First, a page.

Chad F. Boeninger is the Reference & Instruction Technology Coordinator at Ohio and the Business and Economics Bibliographer at Ohio University's Alden Library. He created the The Biz Wiki and blogs at Library Voice. But for readers who may not know you, could you tell us a little bit about yourself and your work?
Sure, my work at the library includes general reference duties and subject-specific reference in the area of business and economics. I have the opportunity to teach a lot of instruction classes to business students, which allows me to develop a good working relationship with our business researchers. I also manage our library's website with another colleague, and I administer all of the library's wikis, blogs, and other php/mysql driven resources. My boss has referred to me as an incubator of technology ideas. My role is to investigate and implement new technologies in order to enhance the library's services and resources.
Now let's pretend for a minute that you were not involved in libraries. How do you personally use the library? How do you search for and access information in general?
This is a rather difficult question for me, as I have a hard time imagining not being involved in libraries. In college (1993-1998) I used the library to use computers to type papers and to check out books. I was just exposed to email during this time as well, so the library was the place I went to check email. Today, I imagine most of my searching would be done via the web, as I would probably think the way most people do, that Google has all the answers. The thought of that is quite scary. As far as books go, I love going to Barnes & Noble or Borders to look for books. Their collections are usually so easy to browse, and all the books have nice, shiny covers. If I was not a librarian, I would most likely go to these bookstores to get books, provided I had the money. This too is kind of sad, as my parents and grandmother, all teachers, would take me to the library on a regular basis to get books. While those experiences were always great, I don't think they would make me a library user today, and there is probably something wrong with that.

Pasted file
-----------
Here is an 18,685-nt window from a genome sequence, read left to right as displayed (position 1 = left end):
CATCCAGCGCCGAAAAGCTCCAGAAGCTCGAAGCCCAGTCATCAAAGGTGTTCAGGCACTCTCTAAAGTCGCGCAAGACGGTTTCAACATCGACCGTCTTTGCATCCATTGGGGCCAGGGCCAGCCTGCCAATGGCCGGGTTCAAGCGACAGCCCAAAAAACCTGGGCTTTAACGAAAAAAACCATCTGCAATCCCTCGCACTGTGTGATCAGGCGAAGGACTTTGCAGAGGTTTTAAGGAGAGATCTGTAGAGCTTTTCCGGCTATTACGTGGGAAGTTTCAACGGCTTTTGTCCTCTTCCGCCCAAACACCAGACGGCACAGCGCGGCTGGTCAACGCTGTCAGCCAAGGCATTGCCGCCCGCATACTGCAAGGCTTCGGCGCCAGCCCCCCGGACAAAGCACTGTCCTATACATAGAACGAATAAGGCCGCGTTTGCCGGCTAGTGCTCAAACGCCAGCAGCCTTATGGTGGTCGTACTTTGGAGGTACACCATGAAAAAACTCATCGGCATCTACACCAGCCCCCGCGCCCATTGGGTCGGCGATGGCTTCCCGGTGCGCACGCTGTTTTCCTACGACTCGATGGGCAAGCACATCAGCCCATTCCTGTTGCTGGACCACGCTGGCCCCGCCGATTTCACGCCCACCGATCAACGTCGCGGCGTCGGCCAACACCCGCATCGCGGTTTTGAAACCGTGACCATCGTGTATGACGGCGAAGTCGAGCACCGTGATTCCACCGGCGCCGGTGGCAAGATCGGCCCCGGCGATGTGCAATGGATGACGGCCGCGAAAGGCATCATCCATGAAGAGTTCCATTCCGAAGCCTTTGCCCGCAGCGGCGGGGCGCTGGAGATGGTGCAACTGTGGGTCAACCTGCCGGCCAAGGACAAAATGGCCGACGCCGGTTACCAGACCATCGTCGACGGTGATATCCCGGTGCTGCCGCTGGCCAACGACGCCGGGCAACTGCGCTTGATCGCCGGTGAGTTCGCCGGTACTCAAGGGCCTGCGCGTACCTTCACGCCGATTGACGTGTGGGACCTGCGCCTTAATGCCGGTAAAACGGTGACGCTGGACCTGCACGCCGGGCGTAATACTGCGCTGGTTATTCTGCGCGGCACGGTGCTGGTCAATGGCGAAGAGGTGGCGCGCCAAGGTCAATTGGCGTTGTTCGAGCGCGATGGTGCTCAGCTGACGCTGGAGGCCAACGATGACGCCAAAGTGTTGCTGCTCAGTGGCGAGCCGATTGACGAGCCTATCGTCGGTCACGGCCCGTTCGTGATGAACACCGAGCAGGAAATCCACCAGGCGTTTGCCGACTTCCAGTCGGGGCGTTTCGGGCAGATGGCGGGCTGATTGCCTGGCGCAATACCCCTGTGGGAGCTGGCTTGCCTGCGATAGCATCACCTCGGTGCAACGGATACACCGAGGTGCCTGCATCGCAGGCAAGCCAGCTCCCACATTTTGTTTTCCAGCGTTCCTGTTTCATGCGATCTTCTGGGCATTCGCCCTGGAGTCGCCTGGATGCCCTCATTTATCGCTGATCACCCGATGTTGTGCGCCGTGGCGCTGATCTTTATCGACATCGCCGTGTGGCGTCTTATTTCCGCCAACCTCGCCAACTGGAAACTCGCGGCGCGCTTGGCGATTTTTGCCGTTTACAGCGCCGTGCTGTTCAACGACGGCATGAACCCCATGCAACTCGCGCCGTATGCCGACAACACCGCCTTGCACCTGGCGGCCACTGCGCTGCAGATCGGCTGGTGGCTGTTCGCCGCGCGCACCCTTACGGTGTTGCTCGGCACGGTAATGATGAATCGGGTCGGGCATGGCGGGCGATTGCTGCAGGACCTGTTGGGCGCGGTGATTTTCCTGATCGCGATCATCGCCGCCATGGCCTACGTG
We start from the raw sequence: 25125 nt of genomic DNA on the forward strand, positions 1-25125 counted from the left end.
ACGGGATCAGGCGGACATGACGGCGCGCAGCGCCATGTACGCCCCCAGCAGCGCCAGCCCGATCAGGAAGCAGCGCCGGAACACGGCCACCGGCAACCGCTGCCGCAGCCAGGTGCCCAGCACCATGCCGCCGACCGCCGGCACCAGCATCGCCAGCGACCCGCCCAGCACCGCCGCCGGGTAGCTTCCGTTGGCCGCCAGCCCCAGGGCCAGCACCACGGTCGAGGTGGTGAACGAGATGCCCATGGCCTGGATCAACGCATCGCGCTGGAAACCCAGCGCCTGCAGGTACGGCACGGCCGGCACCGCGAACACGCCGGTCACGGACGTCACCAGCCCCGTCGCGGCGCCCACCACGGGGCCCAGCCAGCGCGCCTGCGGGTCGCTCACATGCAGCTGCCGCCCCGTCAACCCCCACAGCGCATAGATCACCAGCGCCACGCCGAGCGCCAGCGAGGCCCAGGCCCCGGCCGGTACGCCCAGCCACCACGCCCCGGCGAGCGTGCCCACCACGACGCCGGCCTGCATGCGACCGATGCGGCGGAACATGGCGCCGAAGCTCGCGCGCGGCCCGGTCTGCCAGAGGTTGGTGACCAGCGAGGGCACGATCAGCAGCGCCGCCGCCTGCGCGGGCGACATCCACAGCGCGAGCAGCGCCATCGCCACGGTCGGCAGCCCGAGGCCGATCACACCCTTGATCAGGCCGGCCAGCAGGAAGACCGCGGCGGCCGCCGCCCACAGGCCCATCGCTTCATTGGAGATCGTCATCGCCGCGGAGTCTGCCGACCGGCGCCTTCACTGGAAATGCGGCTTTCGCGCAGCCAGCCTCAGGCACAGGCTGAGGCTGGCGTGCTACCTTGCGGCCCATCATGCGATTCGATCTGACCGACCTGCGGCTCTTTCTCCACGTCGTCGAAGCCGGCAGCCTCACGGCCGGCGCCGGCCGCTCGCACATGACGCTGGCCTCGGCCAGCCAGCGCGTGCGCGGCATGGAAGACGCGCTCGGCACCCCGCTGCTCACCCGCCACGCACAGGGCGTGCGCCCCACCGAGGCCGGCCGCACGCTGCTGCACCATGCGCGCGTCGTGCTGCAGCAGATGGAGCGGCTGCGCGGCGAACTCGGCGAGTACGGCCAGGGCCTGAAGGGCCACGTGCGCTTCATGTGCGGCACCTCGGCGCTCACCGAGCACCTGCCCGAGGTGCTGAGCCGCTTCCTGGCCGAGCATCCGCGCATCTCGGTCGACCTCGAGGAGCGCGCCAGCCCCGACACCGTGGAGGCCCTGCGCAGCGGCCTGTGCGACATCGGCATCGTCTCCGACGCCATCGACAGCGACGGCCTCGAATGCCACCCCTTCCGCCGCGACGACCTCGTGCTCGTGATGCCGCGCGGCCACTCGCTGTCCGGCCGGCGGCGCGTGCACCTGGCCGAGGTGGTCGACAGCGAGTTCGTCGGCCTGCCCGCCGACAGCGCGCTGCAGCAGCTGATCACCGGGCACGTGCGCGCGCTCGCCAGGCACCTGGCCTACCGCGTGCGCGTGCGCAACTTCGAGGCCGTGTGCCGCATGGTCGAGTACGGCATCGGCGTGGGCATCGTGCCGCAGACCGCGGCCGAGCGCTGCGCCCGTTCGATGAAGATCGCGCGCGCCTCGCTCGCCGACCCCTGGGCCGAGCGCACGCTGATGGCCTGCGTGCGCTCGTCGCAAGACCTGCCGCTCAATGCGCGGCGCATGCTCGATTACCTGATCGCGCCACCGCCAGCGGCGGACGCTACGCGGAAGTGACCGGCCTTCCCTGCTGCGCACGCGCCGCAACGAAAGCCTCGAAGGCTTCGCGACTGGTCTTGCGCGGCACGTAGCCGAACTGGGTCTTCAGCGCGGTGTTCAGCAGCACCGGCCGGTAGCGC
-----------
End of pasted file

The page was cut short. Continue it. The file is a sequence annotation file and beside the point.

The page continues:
What do you find are the most useless features of libraries today, and what can libraries do to eliminate them?
I would say that the most useless features that libraries have is the policies that many institutions have. Now we have policies for a reason, but in many cases, the policies need to change. They are what is holding us back by creating barriers with our users. Most of these policies make it so that users do not want to use the physical space of the library.